So starts the NRC backgrounder on accident. Today, exactly three decades later, it’s still an event worth recalling.

Last year, NRC Commissioner William Ostendorff and several NRC staffers, (photo above right) visited the site and saw the progress for containment and decommissioning first hand.

Said Commissioner Ostendorff of his visit: “I was struck by the impact of this tragic accident in 1986, especially by the visit to the abandoned city of Pripyat. I saw first-hand the detailed work underway to more 2015-6-4 Chornobyl (35)permanently contain the damaged reactor for coming generations. I am grateful for the international support to fund the construction of the New Safe Confinement structure.”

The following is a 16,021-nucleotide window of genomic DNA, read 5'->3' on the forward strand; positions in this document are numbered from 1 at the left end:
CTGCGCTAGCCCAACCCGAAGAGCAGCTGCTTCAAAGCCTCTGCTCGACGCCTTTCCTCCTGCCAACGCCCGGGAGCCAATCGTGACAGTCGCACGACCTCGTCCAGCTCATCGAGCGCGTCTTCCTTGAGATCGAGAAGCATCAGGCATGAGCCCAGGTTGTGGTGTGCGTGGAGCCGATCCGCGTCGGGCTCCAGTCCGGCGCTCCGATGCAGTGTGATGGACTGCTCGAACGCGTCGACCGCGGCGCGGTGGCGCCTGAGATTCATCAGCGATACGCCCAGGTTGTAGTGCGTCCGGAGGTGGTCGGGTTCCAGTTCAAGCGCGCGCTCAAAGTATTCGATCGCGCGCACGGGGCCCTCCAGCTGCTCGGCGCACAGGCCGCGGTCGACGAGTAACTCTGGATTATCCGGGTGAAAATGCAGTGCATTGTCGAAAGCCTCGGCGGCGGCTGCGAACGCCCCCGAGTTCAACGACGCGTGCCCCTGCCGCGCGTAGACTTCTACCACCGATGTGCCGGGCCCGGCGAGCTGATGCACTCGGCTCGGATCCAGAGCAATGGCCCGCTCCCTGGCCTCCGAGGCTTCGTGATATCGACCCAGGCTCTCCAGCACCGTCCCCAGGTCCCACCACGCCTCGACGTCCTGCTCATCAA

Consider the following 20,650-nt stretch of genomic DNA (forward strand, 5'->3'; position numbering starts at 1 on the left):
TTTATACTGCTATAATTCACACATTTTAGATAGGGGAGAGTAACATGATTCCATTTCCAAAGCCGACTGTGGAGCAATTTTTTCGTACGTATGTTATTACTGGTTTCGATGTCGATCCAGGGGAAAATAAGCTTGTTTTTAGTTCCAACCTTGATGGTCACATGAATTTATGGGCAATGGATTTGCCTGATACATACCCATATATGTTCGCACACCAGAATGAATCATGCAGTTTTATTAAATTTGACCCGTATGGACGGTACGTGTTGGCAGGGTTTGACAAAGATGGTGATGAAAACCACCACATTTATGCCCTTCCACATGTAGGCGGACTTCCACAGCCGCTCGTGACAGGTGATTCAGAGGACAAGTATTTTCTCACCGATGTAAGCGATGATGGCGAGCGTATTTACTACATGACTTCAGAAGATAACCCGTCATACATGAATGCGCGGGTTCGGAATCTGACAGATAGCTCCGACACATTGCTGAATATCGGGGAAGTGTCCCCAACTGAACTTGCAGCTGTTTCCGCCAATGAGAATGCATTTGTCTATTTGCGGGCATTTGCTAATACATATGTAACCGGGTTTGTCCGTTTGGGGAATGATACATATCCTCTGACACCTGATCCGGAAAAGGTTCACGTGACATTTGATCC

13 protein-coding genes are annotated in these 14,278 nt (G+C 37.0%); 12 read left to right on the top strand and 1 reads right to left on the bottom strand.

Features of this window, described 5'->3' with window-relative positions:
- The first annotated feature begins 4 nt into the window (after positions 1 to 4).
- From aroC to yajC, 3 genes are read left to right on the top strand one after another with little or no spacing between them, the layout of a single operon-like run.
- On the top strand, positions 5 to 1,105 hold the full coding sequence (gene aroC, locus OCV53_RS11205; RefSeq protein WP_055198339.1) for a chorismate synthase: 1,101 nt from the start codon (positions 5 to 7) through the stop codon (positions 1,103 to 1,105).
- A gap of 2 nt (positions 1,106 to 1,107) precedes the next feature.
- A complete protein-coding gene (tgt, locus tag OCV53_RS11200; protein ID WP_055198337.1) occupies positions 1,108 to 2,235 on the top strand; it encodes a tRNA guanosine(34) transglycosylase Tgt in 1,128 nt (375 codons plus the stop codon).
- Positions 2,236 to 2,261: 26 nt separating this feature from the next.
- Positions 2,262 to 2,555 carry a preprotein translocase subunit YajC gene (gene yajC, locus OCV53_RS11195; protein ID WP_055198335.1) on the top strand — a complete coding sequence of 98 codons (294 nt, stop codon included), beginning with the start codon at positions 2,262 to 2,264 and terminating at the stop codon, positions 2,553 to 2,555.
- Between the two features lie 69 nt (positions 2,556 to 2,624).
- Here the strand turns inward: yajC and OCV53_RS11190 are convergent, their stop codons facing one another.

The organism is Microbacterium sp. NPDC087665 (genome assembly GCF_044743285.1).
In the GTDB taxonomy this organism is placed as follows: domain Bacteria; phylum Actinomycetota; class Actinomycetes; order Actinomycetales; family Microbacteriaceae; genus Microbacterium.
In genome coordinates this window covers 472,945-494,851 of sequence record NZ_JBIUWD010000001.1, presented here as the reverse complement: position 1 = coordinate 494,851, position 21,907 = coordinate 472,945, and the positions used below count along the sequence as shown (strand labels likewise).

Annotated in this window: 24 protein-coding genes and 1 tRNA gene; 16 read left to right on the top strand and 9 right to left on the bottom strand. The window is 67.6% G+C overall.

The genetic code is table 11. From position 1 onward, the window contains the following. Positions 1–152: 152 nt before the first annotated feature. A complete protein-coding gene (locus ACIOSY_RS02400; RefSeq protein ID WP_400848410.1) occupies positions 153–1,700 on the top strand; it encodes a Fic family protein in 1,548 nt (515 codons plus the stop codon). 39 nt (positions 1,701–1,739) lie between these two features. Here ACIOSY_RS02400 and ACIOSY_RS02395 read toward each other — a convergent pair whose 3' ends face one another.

The New Safe Confinement construction site can be seen in the photo to the left. The Commissioner’s visit included the construction site for the Dry Type Storage facility. The final completion date for this project is 2064.

As part of their tour, the Commissioner and NRC staff visited the abandoned city of Pripyat, home to an amusement park originally scheduled to open one week after the accident. (see photo below right)

After the accident, 2015-6-4 Prypiat (39)ferriswheelofficials closed off the area within 18 miles of the plant, except for those with official business at the plant and those people dealing with the consequences of the accident and operating the undamaged reactors. The Soviet (and later on, Russian) government evacuated about 115,000 people from the most heavily contaminated areas in 1986, and another 220,000 people in subsequent years.